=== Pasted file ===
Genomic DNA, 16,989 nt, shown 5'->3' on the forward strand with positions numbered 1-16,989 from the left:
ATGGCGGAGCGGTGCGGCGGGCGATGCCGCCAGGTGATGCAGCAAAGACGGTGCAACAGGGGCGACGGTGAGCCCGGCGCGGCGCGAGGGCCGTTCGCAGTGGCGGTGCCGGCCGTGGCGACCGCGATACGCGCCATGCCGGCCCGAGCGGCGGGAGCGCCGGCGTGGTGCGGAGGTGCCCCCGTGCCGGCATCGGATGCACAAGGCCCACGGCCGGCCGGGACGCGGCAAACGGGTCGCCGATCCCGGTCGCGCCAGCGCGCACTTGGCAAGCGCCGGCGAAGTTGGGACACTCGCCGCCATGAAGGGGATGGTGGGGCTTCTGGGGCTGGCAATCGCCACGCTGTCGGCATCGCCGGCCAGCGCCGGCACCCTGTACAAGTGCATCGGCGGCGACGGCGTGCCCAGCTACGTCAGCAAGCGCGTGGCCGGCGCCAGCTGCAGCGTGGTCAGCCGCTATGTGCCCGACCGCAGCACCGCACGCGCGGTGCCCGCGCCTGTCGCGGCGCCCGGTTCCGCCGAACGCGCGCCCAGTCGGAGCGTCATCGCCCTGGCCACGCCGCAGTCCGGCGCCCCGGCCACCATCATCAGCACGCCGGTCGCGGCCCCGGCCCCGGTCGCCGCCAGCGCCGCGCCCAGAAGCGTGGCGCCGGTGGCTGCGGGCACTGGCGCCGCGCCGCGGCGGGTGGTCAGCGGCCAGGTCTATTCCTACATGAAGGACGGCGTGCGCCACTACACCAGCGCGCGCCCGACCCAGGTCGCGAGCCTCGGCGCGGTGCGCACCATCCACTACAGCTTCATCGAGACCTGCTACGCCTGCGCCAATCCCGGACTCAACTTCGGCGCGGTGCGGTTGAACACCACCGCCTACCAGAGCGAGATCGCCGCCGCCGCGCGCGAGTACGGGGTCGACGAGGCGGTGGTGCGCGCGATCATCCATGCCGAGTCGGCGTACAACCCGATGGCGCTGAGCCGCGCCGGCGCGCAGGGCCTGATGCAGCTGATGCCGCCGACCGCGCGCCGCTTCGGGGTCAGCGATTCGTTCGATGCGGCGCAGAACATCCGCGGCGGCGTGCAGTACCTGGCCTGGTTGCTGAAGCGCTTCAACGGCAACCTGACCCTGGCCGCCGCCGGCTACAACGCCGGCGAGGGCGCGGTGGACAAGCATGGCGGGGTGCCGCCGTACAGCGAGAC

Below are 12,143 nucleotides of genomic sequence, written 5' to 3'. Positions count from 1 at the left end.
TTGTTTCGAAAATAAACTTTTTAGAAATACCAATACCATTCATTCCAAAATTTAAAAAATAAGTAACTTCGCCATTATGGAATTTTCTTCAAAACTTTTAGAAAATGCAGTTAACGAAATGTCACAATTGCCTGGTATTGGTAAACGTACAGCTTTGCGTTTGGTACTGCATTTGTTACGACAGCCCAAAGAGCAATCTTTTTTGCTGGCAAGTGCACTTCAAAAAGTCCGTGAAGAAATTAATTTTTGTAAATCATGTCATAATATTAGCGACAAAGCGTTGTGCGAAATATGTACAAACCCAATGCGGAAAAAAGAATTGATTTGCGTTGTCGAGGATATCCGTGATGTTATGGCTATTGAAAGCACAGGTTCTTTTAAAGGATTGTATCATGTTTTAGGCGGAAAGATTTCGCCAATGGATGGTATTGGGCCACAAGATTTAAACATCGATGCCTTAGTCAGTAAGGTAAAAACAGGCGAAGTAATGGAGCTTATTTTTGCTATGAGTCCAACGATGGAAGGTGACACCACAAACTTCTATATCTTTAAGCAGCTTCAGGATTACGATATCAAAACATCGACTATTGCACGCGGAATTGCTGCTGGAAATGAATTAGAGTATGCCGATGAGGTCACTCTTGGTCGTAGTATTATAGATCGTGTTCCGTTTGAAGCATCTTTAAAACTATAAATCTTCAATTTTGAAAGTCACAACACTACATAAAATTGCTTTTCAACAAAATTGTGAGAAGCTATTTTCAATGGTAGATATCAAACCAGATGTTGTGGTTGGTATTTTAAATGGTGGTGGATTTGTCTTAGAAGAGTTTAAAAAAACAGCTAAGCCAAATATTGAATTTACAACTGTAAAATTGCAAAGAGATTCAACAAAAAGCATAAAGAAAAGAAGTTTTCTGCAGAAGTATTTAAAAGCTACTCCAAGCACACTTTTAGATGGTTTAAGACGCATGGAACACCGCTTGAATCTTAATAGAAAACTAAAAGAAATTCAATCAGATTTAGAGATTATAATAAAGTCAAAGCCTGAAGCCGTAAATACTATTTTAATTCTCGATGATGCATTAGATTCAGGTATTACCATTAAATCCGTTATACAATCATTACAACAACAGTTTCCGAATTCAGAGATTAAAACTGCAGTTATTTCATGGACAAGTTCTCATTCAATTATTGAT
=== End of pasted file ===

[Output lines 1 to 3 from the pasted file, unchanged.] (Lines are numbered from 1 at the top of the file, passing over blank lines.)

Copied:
Genomic DNA, 16,989 nt, shown 5'->3' on the forward strand with positions numbered 1-16,989 from the left:
ATGGCGGAGCGGTGCGGCGGGCGATGCCGCCAGGTGATGCAGCAAAGACGGTGCAACAGGGGCGACGGTGAGCCCGGCGCGGCGCGAGGGCCGTTCGCAGTGGCGGTGCCGGCCGTGGCGACCGCGATACGCGCCATGCCGGCCCGAGCGGCGGGAGCGCCGGCGTGGTGCGGAGGTGCCCCCGTGCCGGCATCGGATGCACAAGGCCCACGGCCGGCCGGGACGCGGCAAACGGGTCGCCGATCCCGGTCGCGCCAGCGCGCACTTGGCAAGCGCCGGCGAAGTTGGGACACTCGCCGCCATGAAGGGGATGGTGGGGCTTCTGGGGCTGGCAATCGCCACGCTGTCGGCATCGCCGGCCAGCGCCGGCACCCTGTACAAGTGCATCGGCGGCGACGGCGTGCCCAGCTACGTCAGCAAGCGCGTGGCCGGCGCCAGCTGCAGCGTGGTCAGCCGCTATGTGCCCGACCGCAGCACCGCACGCGCGGTGCCCGCGCCTGTCGCGGCGCCCGGTTCCGCCGAACGCGCGCCCAGTCGGAGCGTCATCGCCCTGGCCACGCCGCAGTCCGGCGCCCCGGCCACCATCATCAGCACGCCGGTCGCGGCCCCGGCCCCGGTCGCCGCCAGCGCCGCGCCCAGAAGCGTGGCGCCGGTGGCTGCGGGCACTGGCGCCGCGCCGCGGCGGGTGGTCAGCGGCCAGGTCTATTCCTACATGAAGGACGGCGTGCGCCACTACACCAGCGCGCGCCCGACCCAGGTCGCGAGCCTCGGCGCGGTGCGCACCATCCACTACAGCTTCATCGAGACCTGCTACGCCTGCGCCAATCCCGGACTCAACTTCGGCGCGGTGCGGTTGAACACCACCGCCTACCAGAGCGAGATCGCCGCCGCCGCGCGCGAGTACGGGGTCGACGAGGCGGTGGTGCGCGCGATCATCCATGCCGAGTCGGCGTACAACCCGATGGCGCTGAGCCGCGCCGGCGCGCAGGGCCTGATGCAGCTGATGCCGCCGACCGCGCGCCGCTTCGGGGTCAGCGATTCGTTCGATGCGGCGCAGAACATCCGCGGCGGCGTGCAGTACCTGGCCTGGTTGCTGAAGCGCTTCAACGGCAACCTGACCCTGGCCGCCGCCGGCTACAACGCCGGCGAGGGCGCGGTGGACAAGCATGGCGGGGTGCCGCCGTACAGCGAGAC

Below are 12,143 nucleotides of genomic sequence, written 5' to 3'. Positions count from 1 at the left end.